"Support Our People Until Power Is Restored to Them", Oliver Reginald Tambo, President of the African National Congress"Statement at the Plenary Meeting of the United Nations General Assembly, New York, October 26, 1976
In 1976, for the first time, the General Assembly decided to consider the problem of apartheid in plenary meetings and to permit representatives of the South African liberation movements to speak in the plenary meetings.1
For the first time in the history of the United Nations, a representative of the majority of the people of South Africa has been allowed and invited to share this prestigious rostrum with the representatives of the independent and sovereign nations and peoples of the world.
This is a development of considerable significance, for which I most sincerely thank you, Mr. President,1 and this august body, in the name of the African National Congress and the entire liberation movement in South Africa, and especially, on behalf of the oppressed people of South Africa, including their children, the current victims of murderous repression.
Permit me to congratulate you, Mr. President, on your unanimous election as president of this session of the General Assembly. Your vast experience and international standing, no less than that of your great country, make you eminently suited to guide the deliberations of this singularly important session. We take this opportunity to pay a warm tribute to your country and its esteemed leader, Prime Minister Madame Bandaranaike, for its leading role among the nonaligned nations and its unswerving support for just struggles the world over. It is worthy of note that the Non-Aligned Movement and the General Assembly fall under your able guidance2 at a time when these two powerful instruments of progressive change are called upon to bring their collective weight to bear fully and effectively on the struggles for national liberation in southern Africa and in other parts of the world. The African National Congress wishes you a truly successful term of office.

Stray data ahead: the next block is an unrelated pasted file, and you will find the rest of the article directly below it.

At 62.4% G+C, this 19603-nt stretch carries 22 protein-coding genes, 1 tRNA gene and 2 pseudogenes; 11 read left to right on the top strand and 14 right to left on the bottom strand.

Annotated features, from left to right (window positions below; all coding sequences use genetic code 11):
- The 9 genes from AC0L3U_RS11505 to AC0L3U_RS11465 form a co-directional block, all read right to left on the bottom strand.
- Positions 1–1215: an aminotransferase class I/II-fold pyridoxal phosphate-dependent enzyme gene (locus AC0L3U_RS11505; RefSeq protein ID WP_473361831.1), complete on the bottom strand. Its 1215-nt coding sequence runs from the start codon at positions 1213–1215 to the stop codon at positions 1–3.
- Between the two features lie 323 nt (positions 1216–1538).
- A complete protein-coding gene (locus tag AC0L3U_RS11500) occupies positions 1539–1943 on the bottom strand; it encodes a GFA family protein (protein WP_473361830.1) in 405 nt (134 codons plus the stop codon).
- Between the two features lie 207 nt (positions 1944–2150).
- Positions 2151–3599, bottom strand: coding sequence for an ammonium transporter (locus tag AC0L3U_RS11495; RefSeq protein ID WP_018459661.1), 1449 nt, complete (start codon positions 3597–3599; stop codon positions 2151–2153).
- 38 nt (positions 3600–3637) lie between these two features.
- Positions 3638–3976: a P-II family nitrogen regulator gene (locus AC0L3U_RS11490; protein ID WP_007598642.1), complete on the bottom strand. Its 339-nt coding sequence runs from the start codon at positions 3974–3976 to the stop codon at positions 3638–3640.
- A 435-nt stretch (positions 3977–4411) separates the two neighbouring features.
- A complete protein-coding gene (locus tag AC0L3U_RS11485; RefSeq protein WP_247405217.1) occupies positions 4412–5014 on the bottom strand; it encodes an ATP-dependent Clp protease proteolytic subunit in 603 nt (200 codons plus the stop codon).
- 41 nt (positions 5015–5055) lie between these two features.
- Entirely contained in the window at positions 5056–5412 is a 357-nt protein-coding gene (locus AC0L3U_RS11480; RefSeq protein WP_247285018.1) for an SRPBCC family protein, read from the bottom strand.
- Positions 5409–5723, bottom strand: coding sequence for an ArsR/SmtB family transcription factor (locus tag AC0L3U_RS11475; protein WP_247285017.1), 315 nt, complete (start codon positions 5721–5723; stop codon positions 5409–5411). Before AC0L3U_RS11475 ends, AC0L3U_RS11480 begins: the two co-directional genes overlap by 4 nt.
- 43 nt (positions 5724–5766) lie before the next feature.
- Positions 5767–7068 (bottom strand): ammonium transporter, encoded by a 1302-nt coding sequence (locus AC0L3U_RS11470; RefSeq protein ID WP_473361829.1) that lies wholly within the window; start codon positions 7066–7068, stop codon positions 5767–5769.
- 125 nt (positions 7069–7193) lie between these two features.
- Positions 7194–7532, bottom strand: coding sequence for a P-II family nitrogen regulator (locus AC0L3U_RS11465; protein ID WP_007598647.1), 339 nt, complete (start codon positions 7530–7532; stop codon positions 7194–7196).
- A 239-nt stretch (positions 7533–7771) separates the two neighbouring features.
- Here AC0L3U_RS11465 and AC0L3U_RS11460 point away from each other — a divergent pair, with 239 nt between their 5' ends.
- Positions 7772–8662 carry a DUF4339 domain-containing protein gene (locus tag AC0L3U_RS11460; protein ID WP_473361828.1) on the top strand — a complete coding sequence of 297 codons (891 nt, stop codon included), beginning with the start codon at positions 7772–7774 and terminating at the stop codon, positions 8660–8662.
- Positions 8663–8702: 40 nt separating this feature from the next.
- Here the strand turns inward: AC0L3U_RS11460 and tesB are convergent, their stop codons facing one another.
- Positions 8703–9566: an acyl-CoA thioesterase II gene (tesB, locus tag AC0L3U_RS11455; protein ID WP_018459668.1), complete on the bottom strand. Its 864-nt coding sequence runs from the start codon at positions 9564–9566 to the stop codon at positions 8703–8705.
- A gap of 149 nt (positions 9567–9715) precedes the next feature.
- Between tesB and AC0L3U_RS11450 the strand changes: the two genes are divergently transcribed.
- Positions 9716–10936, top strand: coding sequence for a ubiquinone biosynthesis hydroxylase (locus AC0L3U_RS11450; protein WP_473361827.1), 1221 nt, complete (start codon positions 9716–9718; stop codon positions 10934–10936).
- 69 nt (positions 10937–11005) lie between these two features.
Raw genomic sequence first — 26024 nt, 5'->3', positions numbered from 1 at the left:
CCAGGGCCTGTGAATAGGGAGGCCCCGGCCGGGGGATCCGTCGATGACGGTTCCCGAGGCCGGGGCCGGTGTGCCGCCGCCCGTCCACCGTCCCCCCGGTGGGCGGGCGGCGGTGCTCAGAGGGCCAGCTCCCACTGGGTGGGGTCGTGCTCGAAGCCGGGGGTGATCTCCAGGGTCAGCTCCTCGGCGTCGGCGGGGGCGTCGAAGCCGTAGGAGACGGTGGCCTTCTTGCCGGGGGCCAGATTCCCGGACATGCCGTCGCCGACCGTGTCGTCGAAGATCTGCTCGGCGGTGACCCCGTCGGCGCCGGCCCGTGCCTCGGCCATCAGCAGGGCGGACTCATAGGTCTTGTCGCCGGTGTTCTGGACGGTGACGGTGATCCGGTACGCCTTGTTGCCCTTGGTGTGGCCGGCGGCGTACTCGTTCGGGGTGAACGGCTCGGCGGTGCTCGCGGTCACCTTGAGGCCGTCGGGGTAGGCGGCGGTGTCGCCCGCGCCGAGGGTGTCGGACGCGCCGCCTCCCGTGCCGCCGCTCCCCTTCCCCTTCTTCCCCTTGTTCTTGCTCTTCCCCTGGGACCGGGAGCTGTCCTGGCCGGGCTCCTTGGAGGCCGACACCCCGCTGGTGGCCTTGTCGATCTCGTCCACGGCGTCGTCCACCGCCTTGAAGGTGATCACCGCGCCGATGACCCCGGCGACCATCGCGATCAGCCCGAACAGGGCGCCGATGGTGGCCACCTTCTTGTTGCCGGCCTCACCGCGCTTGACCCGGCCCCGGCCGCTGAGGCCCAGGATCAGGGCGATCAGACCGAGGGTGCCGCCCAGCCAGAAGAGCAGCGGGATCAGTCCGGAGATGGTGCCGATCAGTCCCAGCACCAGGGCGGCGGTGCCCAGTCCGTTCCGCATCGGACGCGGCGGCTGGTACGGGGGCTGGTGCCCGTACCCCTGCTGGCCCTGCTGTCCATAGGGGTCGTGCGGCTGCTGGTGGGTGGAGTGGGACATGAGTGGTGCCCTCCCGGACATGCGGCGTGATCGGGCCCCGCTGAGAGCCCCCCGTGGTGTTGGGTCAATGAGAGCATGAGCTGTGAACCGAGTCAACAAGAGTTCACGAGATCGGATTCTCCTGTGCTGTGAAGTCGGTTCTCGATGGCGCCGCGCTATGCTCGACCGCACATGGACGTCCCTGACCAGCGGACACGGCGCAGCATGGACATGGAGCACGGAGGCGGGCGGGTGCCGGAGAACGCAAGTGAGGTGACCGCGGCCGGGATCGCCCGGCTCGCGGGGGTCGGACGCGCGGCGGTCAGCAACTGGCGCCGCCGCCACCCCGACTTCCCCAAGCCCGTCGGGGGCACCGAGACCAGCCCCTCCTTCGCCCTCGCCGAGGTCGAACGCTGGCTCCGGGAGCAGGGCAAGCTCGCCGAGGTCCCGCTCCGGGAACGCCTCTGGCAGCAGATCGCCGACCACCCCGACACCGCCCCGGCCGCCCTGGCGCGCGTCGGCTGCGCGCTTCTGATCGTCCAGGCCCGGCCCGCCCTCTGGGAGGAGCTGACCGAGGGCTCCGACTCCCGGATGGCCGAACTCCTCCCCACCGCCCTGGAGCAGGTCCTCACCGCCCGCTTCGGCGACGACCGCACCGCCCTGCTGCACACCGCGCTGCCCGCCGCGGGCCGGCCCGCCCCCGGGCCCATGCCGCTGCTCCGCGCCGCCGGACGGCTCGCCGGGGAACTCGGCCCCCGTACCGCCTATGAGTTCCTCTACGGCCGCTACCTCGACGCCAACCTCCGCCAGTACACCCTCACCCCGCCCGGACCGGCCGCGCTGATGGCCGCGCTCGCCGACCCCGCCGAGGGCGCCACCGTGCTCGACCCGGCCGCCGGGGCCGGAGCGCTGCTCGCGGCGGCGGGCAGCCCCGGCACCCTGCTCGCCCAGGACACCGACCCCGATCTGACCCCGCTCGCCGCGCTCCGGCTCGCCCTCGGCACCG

In the course of the past four weeks this session's deliberations have been punctuated by events calling attention to the great victories which have been won in the struggle for national independence and world peace.5
The peoples of Botswana, Nigeria, Lesotho, Swaziland, and Zambia have been celebrating their independence anniversaries. The United Nations itself has observed its thirty-first anniversary, recording an achievement highlighted by the presence at this session, as full and equal members, of the representatives of the heroic people of Guinea-Bissau, Mozambique and other countries who by their sacrifices have enriched the meaning of national liberation and independence. In this context, the idea of bantustan independence is an outrage in Africa. On the other hand, the absence of Vietnam and Angola from this session diminishes the United Nations.
I recall that two years ago the highly commendable act of solidarity by this august body with the brother people of Palestine was crowned by the address from this rostrum of my brother and comrade-in-arms, Yasser Arafat, who, true to the Palestinian tradition of solidarity with all oppressed peoples, called for the same opportunity to be accorded to the leaders of other liberation movements. It behooves me, on this occasion, when the struggle he leads and you support has been subjected to concerted attempts at liquidation, to express our unswerving solidarity with their just cause. We are convinced that, as has been the case in the past, the Palestinian cause will emerge from this temporary setback stronger than ever before.